After technology has been deployed across your business, change can become expensive. Vendors know this, and they’ve learned that most companies will choose to upgrade rather than change software that everyone in the company uses. But even though the costs to deploy a new solution and provide training are more expensive than the upgrade, if your business depends on numerous programs, the cost of upgrades can quickly become a multi-headed monster…one that feeds itself.
The typical scenario goes something like this:
You have to upgrade to the current version of Quickbooks because their payroll feature is no longer supported on the older versions. The new version of Quickbooks won’t run on Windows XP, so now you have to upgrade all of your Quickbooks workstations to Windows 7. Your time keeping program won’t run on Windows 7, so you now have to upgrade that program too, but of course the new version won’t run on Windows XP, so you the rest of the PCs on your network now need to be updated to Windows 7.
Next, you find out that your older version of Office 2003 is crashing due to incompatibilities with some of the newer software as well, so now you also need to update to Office 2013. File format changes between Office versions mean the Office 2013 upgrade needs to be deployed companywide to keep everyone on the same version.
So you bite the bullet and start upgrading to Windows 7 and Office 2013, in addition to Quickbooks. You buy some new PCs, and upgrade some others hoping to get a few more years out of them. Several $1000s into the upgrade process, someone points out that the older workstations, to which you already upgraded with more RAM and larger drives to allow the OS upgrade, are now being brought to their knees by the resource hungry newer versions of software.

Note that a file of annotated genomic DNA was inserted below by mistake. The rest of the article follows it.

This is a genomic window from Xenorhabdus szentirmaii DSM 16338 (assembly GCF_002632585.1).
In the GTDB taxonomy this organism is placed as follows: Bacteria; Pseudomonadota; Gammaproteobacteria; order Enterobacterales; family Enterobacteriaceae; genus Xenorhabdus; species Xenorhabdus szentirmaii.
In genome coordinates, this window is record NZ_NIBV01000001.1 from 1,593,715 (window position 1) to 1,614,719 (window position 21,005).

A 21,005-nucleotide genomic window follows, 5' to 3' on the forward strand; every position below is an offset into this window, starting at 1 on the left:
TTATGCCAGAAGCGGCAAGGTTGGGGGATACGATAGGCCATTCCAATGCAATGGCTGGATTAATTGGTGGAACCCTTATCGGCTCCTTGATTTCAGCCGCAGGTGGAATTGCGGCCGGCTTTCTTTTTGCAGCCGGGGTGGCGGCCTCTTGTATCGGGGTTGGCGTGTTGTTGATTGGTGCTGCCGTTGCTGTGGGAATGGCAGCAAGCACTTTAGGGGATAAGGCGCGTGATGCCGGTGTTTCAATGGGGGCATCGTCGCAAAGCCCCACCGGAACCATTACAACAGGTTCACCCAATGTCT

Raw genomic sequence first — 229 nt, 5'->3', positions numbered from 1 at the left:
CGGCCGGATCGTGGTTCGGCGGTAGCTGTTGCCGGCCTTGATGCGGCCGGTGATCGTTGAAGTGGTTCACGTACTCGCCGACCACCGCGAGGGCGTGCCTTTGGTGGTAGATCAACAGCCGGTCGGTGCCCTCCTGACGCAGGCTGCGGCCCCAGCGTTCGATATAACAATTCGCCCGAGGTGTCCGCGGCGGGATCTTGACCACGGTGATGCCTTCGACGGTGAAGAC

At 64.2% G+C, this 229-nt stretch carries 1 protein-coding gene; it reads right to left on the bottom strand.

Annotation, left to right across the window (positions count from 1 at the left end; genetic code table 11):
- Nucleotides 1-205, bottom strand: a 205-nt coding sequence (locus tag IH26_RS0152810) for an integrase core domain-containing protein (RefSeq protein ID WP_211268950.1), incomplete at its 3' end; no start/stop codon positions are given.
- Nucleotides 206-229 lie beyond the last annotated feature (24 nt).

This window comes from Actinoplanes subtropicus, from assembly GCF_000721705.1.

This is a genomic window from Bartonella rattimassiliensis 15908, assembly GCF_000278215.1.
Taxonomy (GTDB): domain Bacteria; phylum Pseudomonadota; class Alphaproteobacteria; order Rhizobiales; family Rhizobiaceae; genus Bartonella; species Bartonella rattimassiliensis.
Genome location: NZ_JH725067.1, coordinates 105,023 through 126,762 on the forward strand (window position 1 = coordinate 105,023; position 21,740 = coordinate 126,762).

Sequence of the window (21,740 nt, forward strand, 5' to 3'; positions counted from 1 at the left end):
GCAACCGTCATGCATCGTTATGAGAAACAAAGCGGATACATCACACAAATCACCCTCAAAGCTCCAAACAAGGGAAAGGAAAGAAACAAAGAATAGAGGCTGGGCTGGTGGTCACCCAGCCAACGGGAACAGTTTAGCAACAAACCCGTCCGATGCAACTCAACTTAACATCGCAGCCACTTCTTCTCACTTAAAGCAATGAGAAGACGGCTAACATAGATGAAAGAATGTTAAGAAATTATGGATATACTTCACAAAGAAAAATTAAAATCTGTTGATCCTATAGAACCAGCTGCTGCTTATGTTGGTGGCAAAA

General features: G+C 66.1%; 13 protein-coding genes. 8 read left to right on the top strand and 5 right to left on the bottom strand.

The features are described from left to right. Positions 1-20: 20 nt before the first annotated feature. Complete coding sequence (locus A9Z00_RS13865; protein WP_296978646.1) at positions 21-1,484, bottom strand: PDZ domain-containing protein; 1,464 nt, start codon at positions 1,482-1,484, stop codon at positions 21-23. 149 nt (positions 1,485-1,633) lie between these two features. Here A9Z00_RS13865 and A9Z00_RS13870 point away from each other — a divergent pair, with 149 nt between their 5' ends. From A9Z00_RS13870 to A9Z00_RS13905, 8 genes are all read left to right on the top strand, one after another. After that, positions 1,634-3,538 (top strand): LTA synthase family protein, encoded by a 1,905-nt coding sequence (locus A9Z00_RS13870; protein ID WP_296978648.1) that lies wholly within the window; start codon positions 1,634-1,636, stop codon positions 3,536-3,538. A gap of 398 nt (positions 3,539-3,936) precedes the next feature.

Oh yeah, and two of your printers (you know, the ones you’ve had for years, that print perfectly and that you have 2+ year’s worth of toner for) are no longer supported under Windows 7.
So before you know it you’ve replaced all of the PCs on your network, upgraded all of the major software packages, and replaced a couple of printers that didn’t need replacing. Worse yet, you’ve also just set yourself up to repeat the process about 5-7 years from now.
By the time all is said and done, the whole Upgrade question can get pretty confusing. Figuring out what to upgrade can be a daunting task, and without proper planning the expense and risks only increase.
So what do you do? Here are some guidelines.
So what now?
As you may have heard, support for Windows XP officially ended earlier this year. So, should you update those Windows XP computers now? Or replace them?
Well, I know your old Windows XP pcs have already been replaced/upgraded, right? I’m sure you are NOT wondering how big a risk it might be to put off the upgrade awhile. I mean, if Microsoft says you need to buy 20 new PCs this year, you’re just gonna do it, right? You don’t want to piss of the MotherShip in Redmond now, do you?
Well, let’s say you DON’T have an unlimited IT budget…You probably have some tough choices to make.
To help put the question in perspective, ask yourself these questions if you are debating about the XP upgrade:
Ever wish you could remember all of those Windows shortcuts?
Well, here they are all in one place.
Some of these actually date back to well before Windows, the days DOS, of text of green on jet black screens. Sorry. I guess I was waxing a wee bit nostalgic for the bad old days of computing. Anyway, here’s the source link to the Microsoft support article, and all the Windows shortcuts are right here: